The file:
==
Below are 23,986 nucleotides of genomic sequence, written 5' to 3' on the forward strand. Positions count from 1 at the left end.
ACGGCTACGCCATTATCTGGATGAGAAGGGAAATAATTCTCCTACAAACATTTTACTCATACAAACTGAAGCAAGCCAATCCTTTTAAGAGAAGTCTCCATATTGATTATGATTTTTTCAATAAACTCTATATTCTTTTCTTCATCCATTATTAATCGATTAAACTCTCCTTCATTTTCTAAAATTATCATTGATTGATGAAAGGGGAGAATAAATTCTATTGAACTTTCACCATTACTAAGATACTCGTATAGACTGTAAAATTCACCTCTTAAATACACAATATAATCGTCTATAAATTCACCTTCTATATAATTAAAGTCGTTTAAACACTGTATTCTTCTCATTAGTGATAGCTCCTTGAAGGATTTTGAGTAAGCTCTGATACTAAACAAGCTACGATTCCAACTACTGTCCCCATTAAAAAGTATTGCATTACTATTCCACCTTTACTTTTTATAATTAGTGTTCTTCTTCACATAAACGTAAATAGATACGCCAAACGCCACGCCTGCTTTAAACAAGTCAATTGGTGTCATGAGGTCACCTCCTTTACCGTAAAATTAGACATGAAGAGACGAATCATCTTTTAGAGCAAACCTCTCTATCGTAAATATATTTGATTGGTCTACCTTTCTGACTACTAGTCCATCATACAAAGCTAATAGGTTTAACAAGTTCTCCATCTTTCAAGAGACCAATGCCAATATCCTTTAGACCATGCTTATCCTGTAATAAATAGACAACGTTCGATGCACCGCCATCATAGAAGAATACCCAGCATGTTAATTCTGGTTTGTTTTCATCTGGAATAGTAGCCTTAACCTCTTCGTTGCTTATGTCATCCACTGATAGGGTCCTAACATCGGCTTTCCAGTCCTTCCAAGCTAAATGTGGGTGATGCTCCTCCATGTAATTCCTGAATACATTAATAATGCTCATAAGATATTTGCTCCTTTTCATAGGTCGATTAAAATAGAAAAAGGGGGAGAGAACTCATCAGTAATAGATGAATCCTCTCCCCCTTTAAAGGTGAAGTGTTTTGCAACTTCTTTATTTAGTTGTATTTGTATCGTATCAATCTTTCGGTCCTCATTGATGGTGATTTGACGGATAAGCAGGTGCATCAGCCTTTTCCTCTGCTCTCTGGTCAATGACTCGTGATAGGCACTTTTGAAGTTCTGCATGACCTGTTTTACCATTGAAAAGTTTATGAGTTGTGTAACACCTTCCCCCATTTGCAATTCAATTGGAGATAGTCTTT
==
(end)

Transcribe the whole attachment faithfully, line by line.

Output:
Below are 23,986 nucleotides of genomic sequence, written 5' to 3' on the forward strand. Positions count from 1 at the left end.
ACGGCTACGCCATTATCTGGATGAGAAGGGAAATAATTCTCCTACAAACATTTTACTCATACAAACTGAAGCAAGCCAATCCTTTTAAGAGAAGTCTCCATATTGATTATGATTTTTTCAATAAACTCTATATTCTTTTCTTCATCCATTATTAATCGATTAAACTCTCCTTCATTTTCTAAAATTATCATTGATTGATGAAAGGGGAGAATAAATTCTATTGAACTTTCACCATTACTAAGATACTCGTATAGACTGTAAAATTCACCTCTTAAATACACAATATAATCGTCTATAAATTCACCTTCTATATAATTAAAGTCGTTTAAACACTGTATTCTTCTCATTAGTGATAGCTCCTTGAAGGATTTTGAGTAAGCTCTGATACTAAACAAGCTACGATTCCAACTACTGTCCCCATTAAAAAGTATTGCATTACTATTCCACCTTTACTTTTTATAATTAGTGTTCTTCTTCACATAAACGTAAATAGATACGCCAAACGCCACGCCTGCTTTAAACAAGTCAATTGGTGTCATGAGGTCACCTCCTTTACCGTAAAATTAGACATGAAGAGACGAATCATCTTTTAGAGCAAACCTCTCTATCGTAAATATATTTGATTGGTCTACCTTTCTGACTACTAGTCCATCATACAAAGCTAATAGGTTTAACAAGTTCTCCATCTTTCAAGAGACCAATGCCAATATCCTTTAGACCATGCTTATCCTGTAATAAATAGACAACGTTCGATGCACCGCCATCATAGAAGAATACCCAGCATGTTAATTCTGGTTTGTTTTCATCTGGAATAGTAGCCTTAACCTCTTCGTTGCTTATGTCATCCACTGATAGGGTCCTAACATCGGCTTTCCAGTCCTTCCAAGCTAAATGTGGGTGATGCTCCTCCATGTAATTCCTGAATACATTAATAATGCTCATAAGATATTTGCTCCTTTTCATAGGTCGATTAAAATAGAAAAAGGGGGAGAGAACTCATCAGTAATAGATGAATCCTCTCCCCCTTTAAAGGTGAAGTGTTTTGCAACTTCTTTATTTAGTTGTATTTGTATCGTATCAATCTTTCGGTCCTCATTGATGGTGATTTGACGGATAAGCAGGTGCATCAGCCTTTTCCTCTGCTCTCTGGTCAATGACTCGTGATAGGCACTTTTGAAGTTCTGCATGACCTGTTTTACCATTGAAAAGTTTATGAGTTGTGTAACACCTTCCCCCATTTGCAATTCAATTGGAGATAGTCTTT